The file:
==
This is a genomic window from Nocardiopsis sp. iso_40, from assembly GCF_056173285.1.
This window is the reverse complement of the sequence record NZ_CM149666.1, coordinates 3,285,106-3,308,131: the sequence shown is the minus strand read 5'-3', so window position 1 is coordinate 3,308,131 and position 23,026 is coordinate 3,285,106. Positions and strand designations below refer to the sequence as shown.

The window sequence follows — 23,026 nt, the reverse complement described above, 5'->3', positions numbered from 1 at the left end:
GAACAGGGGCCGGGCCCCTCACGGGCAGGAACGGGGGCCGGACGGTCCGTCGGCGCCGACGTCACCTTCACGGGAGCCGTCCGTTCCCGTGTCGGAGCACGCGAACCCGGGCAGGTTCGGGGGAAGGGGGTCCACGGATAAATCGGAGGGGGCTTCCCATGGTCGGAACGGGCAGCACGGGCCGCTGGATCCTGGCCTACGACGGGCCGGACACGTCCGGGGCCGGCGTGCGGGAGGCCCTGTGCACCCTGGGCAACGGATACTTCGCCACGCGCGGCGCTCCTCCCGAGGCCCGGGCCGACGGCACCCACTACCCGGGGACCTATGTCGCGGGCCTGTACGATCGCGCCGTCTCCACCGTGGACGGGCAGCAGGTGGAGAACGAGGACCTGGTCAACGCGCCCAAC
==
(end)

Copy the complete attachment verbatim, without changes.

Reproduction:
This is a genomic window from Nocardiopsis sp. iso_40, from assembly GCF_056173285.1.
This window is the reverse complement of the sequence record NZ_CM149666.1, coordinates 3,285,106-3,308,131: the sequence shown is the minus strand read 5'-3', so window position 1 is coordinate 3,308,131 and position 23,026 is coordinate 3,285,106. Positions and strand designations below refer to the sequence as shown.

The window sequence follows — 23,026 nt, the reverse complement described above, 5'->3', positions numbered from 1 at the left end:
GAACAGGGGCCGGGCCCCTCACGGGCAGGAACGGGGGCCGGACGGTCCGTCGGCGCCGACGTCACCTTCACGGGAGCCGTCCGTTCCCGTGTCGGAGCACGCGAACCCGGGCAGGTTCGGGGGAAGGGGGTCCACGGATAAATCGGAGGGGGCTTCCCATGGTCGGAACGGGCAGCACGGGCCGCTGGATCCTGGCCTACGACGGGCCGGACACGTCCGGGGCCGGCGTGCGGGAGGCCCTGTGCACCCTGGGCAACGGATACTTCGCCACGCGCGGCGCTCCTCCCGAGGCCCGGGCCGACGGCACCCACTACCCGGGGACCTATGTCGCGGGCCTGTACGATCGCGCCGTCTCCACCGTGGACGGGCAGCAGGTGGAGAACGAGGACCTGGTCAACGCGCCCAAC